Flavie Audi

Flavie Audi’s (b. 1986) practice finds its point of departure within the manipulation of glass. For the artist, glass plays a crucial part in contemplating a speculative utopian future world where humans create cosmic fragments and new types of landscape formations. Using the physical properties of glass, Audi highlights the duality between the real and virtual worlds. Through its omnipresence in nearly all contemporary forms of digital devices, glass becomes a signifier of the tension between the realms of the tangible and the digital, as well as a facilitator of the disappearance of physical objects.

The digital atmosphere that surrounds us threatens the definition and perception of reality. In an era of technological innovation that has seen the creation of flawless, synthetic diamonds, undetectable by man or machine, Audi’s questions how we experience the real. Audi creates fragments emanating from a mass production landscape where gemmology aligns with geology in this synthetic new nature.

Audi pursues ways of expressing sensuality and luminosity creating dazzled encounters with wonder and the sublime. Her works translate the mechanism of life and light and resemble fragments of an ethereal landscape or geology. The forms and gestures capture a fleeting, living energy and suggest a certain mystery. They are an expression of the energy and essence of existence, hovering between digital screen and celestial body. In a dematerialised world where all is virtual and generic, her work seeks to define a new type of aesthetic and physical materiality and invites the mind to expand into the cosmological infinite.



Audi’s Fluid Rocks are created using a combination of blown glass, colour pigments and semi-precious materials, such as fine gold and silver. When added to the glass, these elements spark chemical reactions, making the pieces simultaneously scientific and open to chance.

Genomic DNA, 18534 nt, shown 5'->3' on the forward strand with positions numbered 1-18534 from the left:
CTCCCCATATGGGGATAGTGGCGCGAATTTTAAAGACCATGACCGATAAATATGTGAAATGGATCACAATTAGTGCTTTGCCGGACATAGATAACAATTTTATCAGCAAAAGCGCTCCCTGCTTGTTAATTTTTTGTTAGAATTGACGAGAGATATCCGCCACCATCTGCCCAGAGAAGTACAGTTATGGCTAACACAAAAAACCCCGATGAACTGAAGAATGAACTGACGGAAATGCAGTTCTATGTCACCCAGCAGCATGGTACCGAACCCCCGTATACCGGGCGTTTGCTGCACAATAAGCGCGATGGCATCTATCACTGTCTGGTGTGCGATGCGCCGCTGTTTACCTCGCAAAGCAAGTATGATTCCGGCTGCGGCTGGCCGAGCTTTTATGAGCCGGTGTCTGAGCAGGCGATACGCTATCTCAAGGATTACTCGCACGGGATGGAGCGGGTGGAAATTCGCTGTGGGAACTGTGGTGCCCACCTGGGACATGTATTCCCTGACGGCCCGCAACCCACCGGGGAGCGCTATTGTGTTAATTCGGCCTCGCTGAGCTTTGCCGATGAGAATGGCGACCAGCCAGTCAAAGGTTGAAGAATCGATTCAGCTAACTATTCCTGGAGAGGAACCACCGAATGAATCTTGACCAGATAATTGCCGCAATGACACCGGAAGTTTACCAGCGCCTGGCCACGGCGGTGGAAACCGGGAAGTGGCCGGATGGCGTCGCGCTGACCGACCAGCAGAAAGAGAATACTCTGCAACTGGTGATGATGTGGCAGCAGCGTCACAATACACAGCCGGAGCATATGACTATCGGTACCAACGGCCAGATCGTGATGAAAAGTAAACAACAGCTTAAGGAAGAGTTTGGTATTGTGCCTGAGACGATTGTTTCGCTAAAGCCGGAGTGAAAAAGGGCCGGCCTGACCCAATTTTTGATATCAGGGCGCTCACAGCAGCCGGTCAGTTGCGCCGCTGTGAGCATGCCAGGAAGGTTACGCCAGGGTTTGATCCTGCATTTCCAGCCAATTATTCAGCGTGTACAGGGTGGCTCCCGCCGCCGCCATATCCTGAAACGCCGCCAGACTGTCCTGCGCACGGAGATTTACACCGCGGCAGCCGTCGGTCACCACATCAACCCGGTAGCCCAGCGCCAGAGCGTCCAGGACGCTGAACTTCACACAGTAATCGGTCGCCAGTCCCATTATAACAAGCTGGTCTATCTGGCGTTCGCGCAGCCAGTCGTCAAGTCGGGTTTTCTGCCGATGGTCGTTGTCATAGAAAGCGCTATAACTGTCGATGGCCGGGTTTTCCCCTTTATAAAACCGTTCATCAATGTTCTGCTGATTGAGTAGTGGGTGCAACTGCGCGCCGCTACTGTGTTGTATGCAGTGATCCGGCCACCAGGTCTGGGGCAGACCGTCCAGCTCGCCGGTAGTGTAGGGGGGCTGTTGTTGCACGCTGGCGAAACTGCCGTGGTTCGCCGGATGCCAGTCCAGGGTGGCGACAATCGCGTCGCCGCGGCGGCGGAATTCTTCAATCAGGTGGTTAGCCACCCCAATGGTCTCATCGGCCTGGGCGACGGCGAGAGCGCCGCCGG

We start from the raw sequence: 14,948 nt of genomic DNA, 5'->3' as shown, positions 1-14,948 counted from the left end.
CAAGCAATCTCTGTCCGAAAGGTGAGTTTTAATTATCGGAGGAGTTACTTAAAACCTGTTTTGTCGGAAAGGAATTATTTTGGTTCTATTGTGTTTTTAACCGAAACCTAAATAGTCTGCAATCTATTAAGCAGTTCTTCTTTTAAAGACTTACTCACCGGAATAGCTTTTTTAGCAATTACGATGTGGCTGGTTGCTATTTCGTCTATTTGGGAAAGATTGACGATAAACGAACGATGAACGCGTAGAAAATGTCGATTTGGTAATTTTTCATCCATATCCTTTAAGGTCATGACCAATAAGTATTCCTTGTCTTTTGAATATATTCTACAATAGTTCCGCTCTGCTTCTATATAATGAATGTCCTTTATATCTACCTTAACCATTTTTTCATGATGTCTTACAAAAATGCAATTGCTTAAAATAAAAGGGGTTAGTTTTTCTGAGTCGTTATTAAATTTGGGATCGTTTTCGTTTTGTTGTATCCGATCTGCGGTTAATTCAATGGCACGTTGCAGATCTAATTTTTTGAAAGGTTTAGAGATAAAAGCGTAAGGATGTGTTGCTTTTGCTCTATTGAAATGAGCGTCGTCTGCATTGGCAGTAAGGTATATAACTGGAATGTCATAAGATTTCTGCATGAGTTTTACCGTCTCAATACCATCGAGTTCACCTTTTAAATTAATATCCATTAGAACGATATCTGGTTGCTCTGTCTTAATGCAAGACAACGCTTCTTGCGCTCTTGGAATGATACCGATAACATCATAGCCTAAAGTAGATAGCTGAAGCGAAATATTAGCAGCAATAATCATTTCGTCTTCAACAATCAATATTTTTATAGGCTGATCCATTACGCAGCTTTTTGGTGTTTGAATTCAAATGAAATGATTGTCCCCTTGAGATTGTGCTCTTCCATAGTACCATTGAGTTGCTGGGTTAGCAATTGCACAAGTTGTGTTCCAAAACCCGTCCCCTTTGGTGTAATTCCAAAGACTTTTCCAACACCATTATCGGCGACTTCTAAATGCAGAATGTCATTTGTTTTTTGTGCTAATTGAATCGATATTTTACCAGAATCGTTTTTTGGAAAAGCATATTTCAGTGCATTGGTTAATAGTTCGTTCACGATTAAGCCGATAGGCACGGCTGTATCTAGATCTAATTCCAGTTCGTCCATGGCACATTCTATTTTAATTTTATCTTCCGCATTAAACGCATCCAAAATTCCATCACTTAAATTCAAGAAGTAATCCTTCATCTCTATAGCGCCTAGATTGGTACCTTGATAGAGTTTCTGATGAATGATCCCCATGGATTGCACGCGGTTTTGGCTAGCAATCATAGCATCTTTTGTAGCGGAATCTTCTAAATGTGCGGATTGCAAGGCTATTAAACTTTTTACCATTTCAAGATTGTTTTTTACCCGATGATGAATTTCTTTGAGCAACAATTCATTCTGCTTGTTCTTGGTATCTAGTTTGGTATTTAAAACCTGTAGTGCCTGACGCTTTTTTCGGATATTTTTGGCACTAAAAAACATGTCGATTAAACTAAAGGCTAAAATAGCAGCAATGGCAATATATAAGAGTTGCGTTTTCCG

The results of Audi’s skilled alchemic glass-blowing process are tactile and sensual, yet contained in a solid glass sculpture. Their undefined edges and fluctuating colours change constantly under different lights.



Audi’s LCD (Lithic Crystalline Deposit) panels are created using Dichroic Glass, a material that is created by stacking micro-layers of glass, metal oxides and semi-precious metals in order to produce an array of luminescent colours that shift under light as the viewing angle changes.

The intense, computerized technique involves vaporizing metallic oxides with an electro-gun inside of an airless vacuum-chamber. This creates a floating dust that settles on and coats the surface of the glass. The complete process requires up to 50 different layers, and as a result, these works can take many months to produce.

Due to uncontrollable variations in the firing process, the nature of each work cannot be predicted, making each sculpture completely unique.



In Cell-(estial) – Audi’s first solo show at Tristan Hoare – the visitor passed from one world to the next through the two gallery spaces; one room represented the man-made and the virtual; the other embodied the natural, chaotic state.

The first room featured Cloudscape 8, which followed the rational rules of Euclidean perspective, and worked to counter the darker Cloudscape 7: a scattered, explosive sea of galactic debris.